On a night when England’s top two leagues crowned champions who had long gone without glory, amid much fanfare, Swansea City were quietly drinking in their own bit of success.
The club had begun the day just outside the Championship play-off spots, three points behind Nottingham Forest, with a wretched run of form for the latter — not one win in their last five matches — allowing Swansea to creep up into their shadows. A third loss since the beginning of July, at home to Stoke City on the final matchday, eventually saw Forest overtaken. By the same 4-1 score that the two-time European champions lost their footing, Swansea beat Reading to slip through.
It was another game in which Ghana skipper, and Swansea vice-captain, Andre Ayew, made a goalscoring contribution — his 24th in all competitions this season. With Swansea in need of as many goals as could be scored, Ayew played his part again. It was Wayne Routledge’s 90th-minute strike that ultimately got them over the line, but the goal right before that came from a long throw-in flicked off Ayew’s bald pate, nicely into Liam Cullen’s path.
That gets Swansea another shot at making it back to the Premier League two seasons after getting relegated, when the Championship play-offs begin this weekend. First, a two-legged tie versus Brentford on July 26 and 29; win that, and an August 4 final awaits against either London-based Fulham or Welsh rivals Cardiff City.
Swansea have a one-in-four chance — as much as any of the other clubs, in theory — to secure promotion. Reality and history, however, suggest there are far greater odds to overcome if that is to happen. No sixth-placed team, since Blackpool a decade ago, has won the play-off final, and only two other teams that finished the regular Championship season in said position have reached Wembley in the ensuing period.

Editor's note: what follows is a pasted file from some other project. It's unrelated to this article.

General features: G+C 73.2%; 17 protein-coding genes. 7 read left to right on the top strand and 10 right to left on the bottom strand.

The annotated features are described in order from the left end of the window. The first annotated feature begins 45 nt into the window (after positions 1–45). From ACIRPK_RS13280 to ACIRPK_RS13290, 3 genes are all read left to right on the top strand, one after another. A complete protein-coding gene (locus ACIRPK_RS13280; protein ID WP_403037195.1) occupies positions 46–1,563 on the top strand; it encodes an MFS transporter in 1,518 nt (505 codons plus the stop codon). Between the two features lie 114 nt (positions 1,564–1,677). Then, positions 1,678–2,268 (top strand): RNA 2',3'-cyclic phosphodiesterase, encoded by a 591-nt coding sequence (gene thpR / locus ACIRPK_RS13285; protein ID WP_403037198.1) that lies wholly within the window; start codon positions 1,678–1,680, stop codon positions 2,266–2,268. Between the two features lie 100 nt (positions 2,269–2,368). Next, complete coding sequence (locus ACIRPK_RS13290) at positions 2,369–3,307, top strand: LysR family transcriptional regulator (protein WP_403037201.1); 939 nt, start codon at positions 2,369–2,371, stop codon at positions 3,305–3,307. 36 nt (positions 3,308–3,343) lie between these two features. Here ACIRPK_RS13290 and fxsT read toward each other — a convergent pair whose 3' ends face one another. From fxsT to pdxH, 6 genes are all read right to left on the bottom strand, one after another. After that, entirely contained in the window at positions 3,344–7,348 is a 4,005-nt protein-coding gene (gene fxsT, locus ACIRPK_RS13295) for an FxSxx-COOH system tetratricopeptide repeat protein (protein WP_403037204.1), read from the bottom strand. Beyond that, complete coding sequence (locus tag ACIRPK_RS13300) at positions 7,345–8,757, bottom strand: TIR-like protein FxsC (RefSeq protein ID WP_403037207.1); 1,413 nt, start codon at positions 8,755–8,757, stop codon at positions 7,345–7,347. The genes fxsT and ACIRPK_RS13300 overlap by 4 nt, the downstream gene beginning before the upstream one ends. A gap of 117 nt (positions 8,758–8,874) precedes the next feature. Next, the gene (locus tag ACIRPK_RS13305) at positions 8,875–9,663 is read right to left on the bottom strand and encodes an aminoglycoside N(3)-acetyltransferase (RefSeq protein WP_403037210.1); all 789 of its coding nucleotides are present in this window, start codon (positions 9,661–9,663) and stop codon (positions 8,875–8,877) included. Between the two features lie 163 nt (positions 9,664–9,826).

Experience would count, if success is to be achieved, and 30-year-old Ayew — in his second Swansea spell — should provide some of that and much more. He has now scored or assisted in every other league game for Swansea this season, and no player on the club’s roster has done more of either.
Ayew began the campaign a maligned figure in South Wales, with fans not liking him as much as they once did after the Ghanaian — ahead of the club’s first season back in the Championship — ran off to Turkey for a loan stint with Fenerbahce that, at a point, almost became permanent. Ayew’s goals, assists, and other stats — like his 69 tackles, the highest of any attacker in the league — this term, however, have won him back the lost affection, and then some.
“I can’t speak highly enough of him,” Swansea boss Steve Cooper, was quoted as saying, by Wales Online.
“Andre’s been really great hasn’t he? You’ve all seen him on the pitch and the contribution he’s made and the energy levels that he gives. He leads by example when he’s playing and when he’s training.”
Ayew’s three-year contract, signed on his return to the Liberty Stadium for a record fee in 2018, runs out next summer, and contract talks will be on the table, after Swansea sort out their promotion objectives. Regardless of how that pursuit ends, though, Ayew would have done his bit, and if he decides to walk again, it would be to applause, not abuse.
He is, after all, entering that phase of his career where the prospect of securing a big final paycheck seems far more appealing than a future in lower-tier football. But if — with his help, of course — Swansea are able to make the unlikely ascent to the Premier League this time, well, why not?
NY Frimpong — Daily Mail GH